“You’re in a bad mood tonight!”

Am I? Really? I didn’t feel like I was in a bad mood.

When I thought about it, though, I realized that within an hour of coming home the dearly beloved had heard a rant about our neighbours, a rant about Jana Pittman, and a rant about my ear infection.

All that certainly sounds like a bad mood, doesn’t it?

I guess sometimes we can all misjudge our emotional state – with or without a mood disorder! I didn’t feel cross, or angry, but I was certainly letting off a bit of steam.

This business of emotional states reminded me of my pre-nap cogitations this afternoon. I was trying to figure out why, exactly, I was avoiding a certain task. I braced myself emotionally, relaxed thoroughly, and dug down deep. Thing is, there was nothing to find: no deep-seated fears, beyond my usual insecurities; no links with previous traumas; no triggers. It seemed I was avoiding this task simply because … I didn’t want to do it. I felt no need to do it. There was no passion associated with it (although, in the past, it was a project I had invested a great deal of passion and energy in).

Post-nap, I got up, and did not one but two ‘chunks’ of the task. I think it was just run of the mill, depression-rooted lack of motivation which had been holding me back.

So, there you go: a bad mood I didn’t feel; a passionless reluctance to engage in my usual activities … sound familiar?

I think my black dog is nudging up against my heels.

6 Comments

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6 responses to ““You’re in a bad mood tonight!”

  1. My psych often asserts that I over-analyze (not that this is what you’re doing). But in my case, where I might exhibit behavior that is generally common to the masses, she encourages me to look at that behavior in a broader scope. Sometimes it’s a symptom of my disease and sometimes it’s a symptom of my humanity. And that actually makes me feel better. Like you said, anybody can be caught unawares by a bad mood. And I think everybody can suffer from a lack of motivation. Perhaps it’s part of a pattern, or perhaps you were just having a bad case of the “humans”.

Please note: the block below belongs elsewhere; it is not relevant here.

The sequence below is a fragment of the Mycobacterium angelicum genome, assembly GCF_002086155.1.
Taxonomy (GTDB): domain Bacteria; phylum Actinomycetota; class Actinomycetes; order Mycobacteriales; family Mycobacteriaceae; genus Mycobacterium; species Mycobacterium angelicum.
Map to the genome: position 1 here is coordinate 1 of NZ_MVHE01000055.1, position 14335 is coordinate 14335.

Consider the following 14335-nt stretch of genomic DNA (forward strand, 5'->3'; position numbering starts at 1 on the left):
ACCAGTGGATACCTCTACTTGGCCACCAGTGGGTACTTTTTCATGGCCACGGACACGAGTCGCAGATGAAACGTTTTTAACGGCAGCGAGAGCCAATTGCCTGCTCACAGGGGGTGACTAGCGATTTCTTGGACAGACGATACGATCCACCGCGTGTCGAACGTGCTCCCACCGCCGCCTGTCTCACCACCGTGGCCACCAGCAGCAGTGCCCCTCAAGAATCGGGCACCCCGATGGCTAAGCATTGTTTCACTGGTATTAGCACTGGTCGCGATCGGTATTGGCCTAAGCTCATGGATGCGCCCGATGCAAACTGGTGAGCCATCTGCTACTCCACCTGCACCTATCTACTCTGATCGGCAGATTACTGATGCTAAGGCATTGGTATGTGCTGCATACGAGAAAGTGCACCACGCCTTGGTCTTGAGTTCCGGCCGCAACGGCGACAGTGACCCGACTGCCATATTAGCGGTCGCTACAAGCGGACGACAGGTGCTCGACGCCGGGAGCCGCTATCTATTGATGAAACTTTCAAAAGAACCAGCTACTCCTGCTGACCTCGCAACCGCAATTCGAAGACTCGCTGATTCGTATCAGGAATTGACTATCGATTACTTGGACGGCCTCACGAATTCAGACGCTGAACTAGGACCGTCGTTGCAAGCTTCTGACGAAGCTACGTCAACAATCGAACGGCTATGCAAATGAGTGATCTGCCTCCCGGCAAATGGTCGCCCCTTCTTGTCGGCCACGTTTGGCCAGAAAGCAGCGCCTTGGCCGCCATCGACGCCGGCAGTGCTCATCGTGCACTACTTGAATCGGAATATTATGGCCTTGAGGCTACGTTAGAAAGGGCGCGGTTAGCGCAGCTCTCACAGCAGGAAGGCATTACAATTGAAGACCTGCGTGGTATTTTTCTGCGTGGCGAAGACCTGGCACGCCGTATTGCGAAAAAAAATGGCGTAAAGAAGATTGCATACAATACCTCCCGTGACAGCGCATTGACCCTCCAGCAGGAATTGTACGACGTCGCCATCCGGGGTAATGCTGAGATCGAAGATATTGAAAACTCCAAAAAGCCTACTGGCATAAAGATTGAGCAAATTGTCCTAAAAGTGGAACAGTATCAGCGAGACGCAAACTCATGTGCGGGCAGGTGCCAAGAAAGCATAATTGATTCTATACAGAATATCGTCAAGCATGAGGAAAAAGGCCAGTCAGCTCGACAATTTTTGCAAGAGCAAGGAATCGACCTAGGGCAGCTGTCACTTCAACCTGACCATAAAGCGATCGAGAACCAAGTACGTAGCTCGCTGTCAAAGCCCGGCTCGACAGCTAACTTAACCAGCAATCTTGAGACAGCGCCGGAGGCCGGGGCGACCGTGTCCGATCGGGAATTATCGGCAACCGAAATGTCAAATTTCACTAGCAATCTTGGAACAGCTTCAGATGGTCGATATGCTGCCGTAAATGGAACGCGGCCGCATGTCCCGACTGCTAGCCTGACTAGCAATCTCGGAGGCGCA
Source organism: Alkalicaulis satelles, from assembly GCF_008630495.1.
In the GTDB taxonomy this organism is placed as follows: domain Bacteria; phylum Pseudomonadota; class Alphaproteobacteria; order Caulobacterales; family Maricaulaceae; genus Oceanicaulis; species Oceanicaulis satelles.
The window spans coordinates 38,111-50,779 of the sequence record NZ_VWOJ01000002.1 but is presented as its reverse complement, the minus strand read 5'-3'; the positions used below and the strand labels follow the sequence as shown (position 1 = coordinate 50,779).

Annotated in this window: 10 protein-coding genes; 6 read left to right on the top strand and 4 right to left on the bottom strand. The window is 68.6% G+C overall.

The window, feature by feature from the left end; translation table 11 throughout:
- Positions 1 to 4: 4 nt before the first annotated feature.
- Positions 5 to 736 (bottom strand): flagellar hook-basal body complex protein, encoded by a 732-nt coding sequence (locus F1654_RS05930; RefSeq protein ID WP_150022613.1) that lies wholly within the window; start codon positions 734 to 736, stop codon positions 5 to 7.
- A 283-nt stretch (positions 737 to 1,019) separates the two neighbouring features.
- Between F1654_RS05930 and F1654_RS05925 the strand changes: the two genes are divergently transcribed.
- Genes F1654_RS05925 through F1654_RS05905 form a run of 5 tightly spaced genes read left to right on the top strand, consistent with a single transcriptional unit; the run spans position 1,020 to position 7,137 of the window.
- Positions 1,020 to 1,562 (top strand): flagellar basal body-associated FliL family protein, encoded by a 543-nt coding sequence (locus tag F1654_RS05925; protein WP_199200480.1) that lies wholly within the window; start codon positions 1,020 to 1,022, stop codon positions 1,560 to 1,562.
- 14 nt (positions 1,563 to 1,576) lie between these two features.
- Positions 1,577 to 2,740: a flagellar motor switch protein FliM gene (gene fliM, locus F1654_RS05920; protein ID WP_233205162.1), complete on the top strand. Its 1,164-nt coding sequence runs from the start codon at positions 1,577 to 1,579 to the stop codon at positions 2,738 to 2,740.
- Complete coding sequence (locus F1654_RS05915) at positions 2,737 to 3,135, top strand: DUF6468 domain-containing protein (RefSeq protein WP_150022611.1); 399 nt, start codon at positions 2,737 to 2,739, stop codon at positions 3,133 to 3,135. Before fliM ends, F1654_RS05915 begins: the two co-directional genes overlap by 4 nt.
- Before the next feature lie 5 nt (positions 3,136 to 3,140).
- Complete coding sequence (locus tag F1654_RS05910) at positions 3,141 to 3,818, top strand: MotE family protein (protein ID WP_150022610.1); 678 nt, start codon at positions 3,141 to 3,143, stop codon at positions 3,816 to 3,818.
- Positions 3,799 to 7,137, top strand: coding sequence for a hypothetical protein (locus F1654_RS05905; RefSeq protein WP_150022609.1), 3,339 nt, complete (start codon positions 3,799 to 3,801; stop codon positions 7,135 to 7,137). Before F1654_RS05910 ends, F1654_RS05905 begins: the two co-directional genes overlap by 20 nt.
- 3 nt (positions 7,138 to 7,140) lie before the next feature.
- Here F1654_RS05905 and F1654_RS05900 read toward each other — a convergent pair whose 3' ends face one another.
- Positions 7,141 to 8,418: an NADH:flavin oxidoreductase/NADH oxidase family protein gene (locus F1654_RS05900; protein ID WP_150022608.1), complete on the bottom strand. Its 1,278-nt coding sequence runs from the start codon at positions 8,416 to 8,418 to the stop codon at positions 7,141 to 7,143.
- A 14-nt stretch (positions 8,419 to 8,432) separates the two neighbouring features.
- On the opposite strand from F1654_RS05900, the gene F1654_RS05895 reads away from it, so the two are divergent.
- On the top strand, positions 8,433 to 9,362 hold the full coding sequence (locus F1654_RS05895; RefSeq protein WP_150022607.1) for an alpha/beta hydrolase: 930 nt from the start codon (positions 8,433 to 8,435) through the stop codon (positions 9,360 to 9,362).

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    • Thank you so much 🙂 What a great way of re-framing it. Yes, the temptation is always there to over-pathologize. I suspect I am a little more depressed than usual at the moment, but – oh, a vivid image just sprang to mind! Our last and very beloved dog experienced a slight weight problem in his last few years of life. The vet suggested mixing finely grated carrot in with his food. We discovered that he had this incredible ability to leave the carrot behind – even when it was shredded incredibly finely! After his dinner, there would be a neat pile of orange lines in the middle of his bowl. My analogy is this: we’re all human, as you say, and experience the full range of human emotions and states, whether we have a mood disorder or not. Why pick out those characteristic of depression and highlight them? Acceptance, acceptance, acceptance is the name of the game – accepting ourselves in all our complexity.
      Today I resolve to eat my shredded carrot, metaphorically speaking 🙂

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  2. I hope he stays at your heels and doesn’t invite himself up onto your lounge chair.
    Hang in there my dear.

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